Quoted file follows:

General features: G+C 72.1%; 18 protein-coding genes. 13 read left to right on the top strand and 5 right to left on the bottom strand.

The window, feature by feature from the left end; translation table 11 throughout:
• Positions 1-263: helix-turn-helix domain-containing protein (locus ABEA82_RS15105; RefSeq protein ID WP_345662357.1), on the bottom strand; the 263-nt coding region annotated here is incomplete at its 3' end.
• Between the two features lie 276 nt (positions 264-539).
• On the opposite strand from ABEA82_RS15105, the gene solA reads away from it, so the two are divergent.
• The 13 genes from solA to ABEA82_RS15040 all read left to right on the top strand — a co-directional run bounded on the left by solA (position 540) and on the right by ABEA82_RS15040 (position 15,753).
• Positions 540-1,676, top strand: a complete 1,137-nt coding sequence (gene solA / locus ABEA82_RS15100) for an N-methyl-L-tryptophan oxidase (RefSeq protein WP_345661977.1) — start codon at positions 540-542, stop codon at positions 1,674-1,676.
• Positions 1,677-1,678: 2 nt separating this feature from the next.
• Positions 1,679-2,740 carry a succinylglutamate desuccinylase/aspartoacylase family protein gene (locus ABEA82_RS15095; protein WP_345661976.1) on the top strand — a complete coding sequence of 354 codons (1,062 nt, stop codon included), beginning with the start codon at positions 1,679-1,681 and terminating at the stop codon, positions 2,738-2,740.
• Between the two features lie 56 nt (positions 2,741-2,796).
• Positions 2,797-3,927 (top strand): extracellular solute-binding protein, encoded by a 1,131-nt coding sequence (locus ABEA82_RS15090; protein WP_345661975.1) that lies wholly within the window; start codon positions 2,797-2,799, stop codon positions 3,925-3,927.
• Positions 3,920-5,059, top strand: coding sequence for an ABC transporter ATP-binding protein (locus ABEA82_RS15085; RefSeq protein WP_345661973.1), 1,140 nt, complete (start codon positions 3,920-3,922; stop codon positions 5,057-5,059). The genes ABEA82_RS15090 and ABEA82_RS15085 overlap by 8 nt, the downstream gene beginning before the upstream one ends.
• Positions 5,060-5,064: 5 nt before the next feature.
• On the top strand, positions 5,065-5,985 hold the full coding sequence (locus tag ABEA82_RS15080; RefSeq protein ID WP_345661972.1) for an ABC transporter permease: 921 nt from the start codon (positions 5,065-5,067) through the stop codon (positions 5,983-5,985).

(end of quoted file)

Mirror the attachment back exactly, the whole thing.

General features: G+C 72.1%; 18 protein-coding genes. 13 read left to right on the top strand and 5 right to left on the bottom strand.

The window, feature by feature from the left end; translation table 11 throughout:
• Positions 1-263: helix-turn-helix domain-containing protein (locus ABEA82_RS15105; RefSeq protein ID WP_345662357.1), on the bottom strand; the 263-nt coding region annotated here is incomplete at its 3' end.
• Between the two features lie 276 nt (positions 264-539).
• On the opposite strand from ABEA82_RS15105, the gene solA reads away from it, so the two are divergent.
• The 13 genes from solA to ABEA82_RS15040 all read left to right on the top strand — a co-directional run bounded on the left by solA (position 540) and on the right by ABEA82_RS15040 (position 15,753).
• Positions 540-1,676, top strand: a complete 1,137-nt coding sequence (gene solA / locus ABEA82_RS15100) for an N-methyl-L-tryptophan oxidase (RefSeq protein WP_345661977.1) — start codon at positions 540-542, stop codon at positions 1,674-1,676.
• Positions 1,677-1,678: 2 nt separating this feature from the next.
• Positions 1,679-2,740 carry a succinylglutamate desuccinylase/aspartoacylase family protein gene (locus ABEA82_RS15095; protein WP_345661976.1) on the top strand — a complete coding sequence of 354 codons (1,062 nt, stop codon included), beginning with the start codon at positions 1,679-1,681 and terminating at the stop codon, positions 2,738-2,740.
• Between the two features lie 56 nt (positions 2,741-2,796).
• Positions 2,797-3,927 (top strand): extracellular solute-binding protein, encoded by a 1,131-nt coding sequence (locus ABEA82_RS15090; protein WP_345661975.1) that lies wholly within the window; start codon positions 2,797-2,799, stop codon positions 3,925-3,927.
• Positions 3,920-5,059, top strand: coding sequence for an ABC transporter ATP-binding protein (locus ABEA82_RS15085; RefSeq protein WP_345661973.1), 1,140 nt, complete (start codon positions 3,920-3,922; stop codon positions 5,057-5,059). The genes ABEA82_RS15090 and ABEA82_RS15085 overlap by 8 nt, the downstream gene beginning before the upstream one ends.
• Positions 5,060-5,064: 5 nt before the next feature.
• On the top strand, positions 5,065-5,985 hold the full coding sequence (locus tag ABEA82_RS15080; RefSeq protein ID WP_345661972.1) for an ABC transporter permease: 921 nt from the start codon (positions 5,065-5,067) through the stop codon (positions 5,983-5,985).